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Range Stayman By Billy Miller

The Coolest Gizmos and Gadgets; January 2011 ACBL BRIDGE BULLETIN

Almost everybody plays strong 1NT overcalls with systems «on.» With much less discussion, we also assume that a balancing 1NT is natural, but the range can be wider than a direct notrump overcall and is usually much weaker. Because of these factors, many issues need to be addressed, including possible continuations. Let’s clarify the actual ranges of the balancing 1NT (one of a suit-Pass-Pass-1NT). I propose that there should be two different ranges depending on what was opened.

If a minor is opened, it is common to limit the balancing notrump to 11-14 HCP. If a major is opened, however, a wider range is needed because there is less room to operate. Playing 11-16 HCP works very well, especially if you are playing «Range Stayman.»

LHO opens one of a minor

When LHO opens 1 or 1 , you should double first and then rebid 1NT with a hand in the 15 to 17 range if you play that a balancing 1NT bid shows 11-14. With 18-19 HCP, a balancing 2NT is used. (With 20-21, double and rebid 2NT.) Note that this balancing 2NT bid is not «unusual»! Your partnership should clarify that unusual 2NT bids showing the two lower unbid suits apply only in the direct seat. Did you know that?

LHO opens one of a major

After LHO opens 1 IP or 14 and it is passed around to you in the balancing seat, it is necessary to stretch the upper limit of the 1NT bid to 16 HCP to accommodate all the likely hands without getting too high. When this occurs, using Range Stayman helps. Here is how it works. A bid of 2 by your partner is not only Stayman, but asks you (the balancer) to define which high-card range your hand falls into. With 11-14 HCP, just make your normal response, either 2 with no major or two of a major if you have one.

If, however, you have 15-16 HCP (the upper range of your bid), simply rebid 2NT, delaying your normal Stayman response. At that point, partner can continue with 3 («re-Stayman») if he wants to know if you have a major. Frequently, partner (with, say, a semi-balanced 10-count) may not have any interest in whether or not you have a major, just simply whether you are at the top of your range, making game possible.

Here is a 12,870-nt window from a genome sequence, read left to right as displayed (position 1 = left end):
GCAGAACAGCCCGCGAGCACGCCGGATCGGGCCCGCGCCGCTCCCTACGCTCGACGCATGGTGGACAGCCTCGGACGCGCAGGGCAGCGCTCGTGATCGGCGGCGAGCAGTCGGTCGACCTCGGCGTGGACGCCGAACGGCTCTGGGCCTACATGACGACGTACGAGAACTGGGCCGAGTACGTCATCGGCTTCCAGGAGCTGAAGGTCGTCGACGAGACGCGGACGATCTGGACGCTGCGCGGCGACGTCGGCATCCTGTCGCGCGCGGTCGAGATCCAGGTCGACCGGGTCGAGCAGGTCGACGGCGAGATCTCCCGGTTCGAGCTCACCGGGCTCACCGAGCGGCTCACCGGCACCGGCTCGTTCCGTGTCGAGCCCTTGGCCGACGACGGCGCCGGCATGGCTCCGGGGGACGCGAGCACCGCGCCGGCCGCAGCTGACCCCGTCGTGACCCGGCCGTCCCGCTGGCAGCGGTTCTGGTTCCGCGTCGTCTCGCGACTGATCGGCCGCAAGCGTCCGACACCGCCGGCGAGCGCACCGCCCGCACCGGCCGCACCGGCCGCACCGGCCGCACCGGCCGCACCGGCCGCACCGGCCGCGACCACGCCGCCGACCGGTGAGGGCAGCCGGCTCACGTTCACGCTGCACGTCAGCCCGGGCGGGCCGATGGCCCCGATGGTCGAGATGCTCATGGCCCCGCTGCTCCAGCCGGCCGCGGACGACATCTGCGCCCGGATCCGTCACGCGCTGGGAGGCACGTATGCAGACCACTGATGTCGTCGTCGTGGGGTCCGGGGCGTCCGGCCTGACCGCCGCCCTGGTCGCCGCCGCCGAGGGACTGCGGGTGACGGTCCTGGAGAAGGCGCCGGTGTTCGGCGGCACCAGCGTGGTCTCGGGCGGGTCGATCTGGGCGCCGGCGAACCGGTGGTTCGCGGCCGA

Here is an example auction:

(1) I have 15-16 HCP. (2) I am «re-Staymaning.» (3) I don’t have four hearts (we’re not trying to play in spades, obviously). (4) I must have four hearts or I would not have bothered with this exercise.

When you rebid 2NT showing a maximum, partner chose to bid 3 as re-Stayman. On the example auction, he had four spades. If partner did not have a major, he would have just raised to 3NT, knowing you have the 15- to 16-point hand. One of the many benefits to play-ing Range Stayman is when the 1NT bidder makes a two-level response showing a minimum-range hand. Now responder will know not to invite game, since partner is limited to 11-14. It’s a sensible way to try for a plus score by keeping the bidding low If the range of the response to Stayman is still 11-16, guessing where you belong is a daunting task. Holding 17-18 HCP in the balanccartoon

ing seat after a major-suit opening, double and bid notrump as cheaply as possible. With 19-21, balance with 2NT. Just to clarify, do not use Range Stayman after the auction begins with one of a minor. System is on, but 24 is basic Stayman, not a range finder.


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